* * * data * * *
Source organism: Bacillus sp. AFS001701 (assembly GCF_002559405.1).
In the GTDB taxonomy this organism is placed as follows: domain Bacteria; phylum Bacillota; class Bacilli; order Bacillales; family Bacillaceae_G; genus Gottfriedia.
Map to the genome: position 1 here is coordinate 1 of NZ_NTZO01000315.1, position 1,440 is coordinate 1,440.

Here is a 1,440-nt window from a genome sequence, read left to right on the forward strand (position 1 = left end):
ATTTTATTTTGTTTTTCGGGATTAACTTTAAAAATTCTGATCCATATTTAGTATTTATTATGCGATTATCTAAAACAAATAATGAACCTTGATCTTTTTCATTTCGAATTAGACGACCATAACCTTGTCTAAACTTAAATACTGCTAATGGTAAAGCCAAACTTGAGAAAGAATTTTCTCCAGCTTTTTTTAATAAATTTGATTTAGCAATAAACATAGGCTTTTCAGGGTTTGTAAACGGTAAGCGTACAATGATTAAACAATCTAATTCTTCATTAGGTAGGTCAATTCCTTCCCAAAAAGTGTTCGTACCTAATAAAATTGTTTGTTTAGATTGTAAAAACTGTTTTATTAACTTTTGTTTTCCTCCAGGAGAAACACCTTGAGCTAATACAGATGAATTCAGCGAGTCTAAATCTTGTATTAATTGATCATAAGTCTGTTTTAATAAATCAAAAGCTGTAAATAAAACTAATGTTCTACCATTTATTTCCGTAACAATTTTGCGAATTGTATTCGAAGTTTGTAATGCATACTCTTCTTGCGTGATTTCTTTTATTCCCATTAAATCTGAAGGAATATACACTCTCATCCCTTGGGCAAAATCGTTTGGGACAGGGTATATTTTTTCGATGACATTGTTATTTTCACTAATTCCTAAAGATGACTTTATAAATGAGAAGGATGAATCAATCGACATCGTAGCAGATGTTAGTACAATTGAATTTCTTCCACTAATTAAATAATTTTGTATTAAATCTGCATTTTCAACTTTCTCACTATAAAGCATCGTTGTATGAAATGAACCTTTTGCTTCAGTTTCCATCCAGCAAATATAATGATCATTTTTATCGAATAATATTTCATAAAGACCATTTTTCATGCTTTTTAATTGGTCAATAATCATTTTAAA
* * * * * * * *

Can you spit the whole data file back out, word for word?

Source organism: Bacillus sp. AFS001701 (assembly GCF_002559405.1).
In the GTDB taxonomy this organism is placed as follows: domain Bacteria; phylum Bacillota; class Bacilli; order Bacillales; family Bacillaceae_G; genus Gottfriedia.
Map to the genome: position 1 here is coordinate 1 of NZ_NTZO01000315.1, position 1,440 is coordinate 1,440.

Here is a 1,440-nt window from a genome sequence, read left to right on the forward strand (position 1 = left end):
ATTTTATTTTGTTTTTCGGGATTAACTTTAAAAATTCTGATCCATATTTAGTATTTATTATGCGATTATCTAAAACAAATAATGAACCTTGATCTTTTTCATTTCGAATTAGACGACCATAACCTTGTCTAAACTTAAATACTGCTAATGGTAAAGCCAAACTTGAGAAAGAATTTTCTCCAGCTTTTTTTAATAAATTTGATTTAGCAATAAACATAGGCTTTTCAGGGTTTGTAAACGGTAAGCGTACAATGATTAAACAATCTAATTCTTCATTAGGTAGGTCAATTCCTTCCCAAAAAGTGTTCGTACCTAATAAAATTGTTTGTTTAGATTGTAAAAACTGTTTTATTAACTTTTGTTTTCCTCCAGGAGAAACACCTTGAGCTAATACAGATGAATTCAGCGAGTCTAAATCTTGTATTAATTGATCATAAGTCTGTTTTAATAAATCAAAAGCTGTAAATAAAACTAATGTTCTACCATTTATTTCCGTAACAATTTTGCGAATTGTATTCGAAGTTTGTAATGCATACTCTTCTTGCGTGATTTCTTTTATTCCCATTAAATCTGAAGGAATATACACTCTCATCCCTTGGGCAAAATCGTTTGGGACAGGGTATATTTTTTCGATGACATTGTTATTTTCACTAATTCCTAAAGATGACTTTATAAATGAGAAGGATGAATCAATCGACATCGTAGCAGATGTTAGTACAATTGAATTTCTTCCACTAATTAAATAATTTTGTATTAAATCTGCATTTTCAACTTTCTCACTATAAAGCATCGTTGTATGAAATGAACCTTTTGCTTCAGTTTCCATCCAGCAAATATAATGATCATTTTTATCGAATAATATTTCATAAAGACCATTTTTCATGCTTTTTAATTGGTCAATAATCATTTTAAA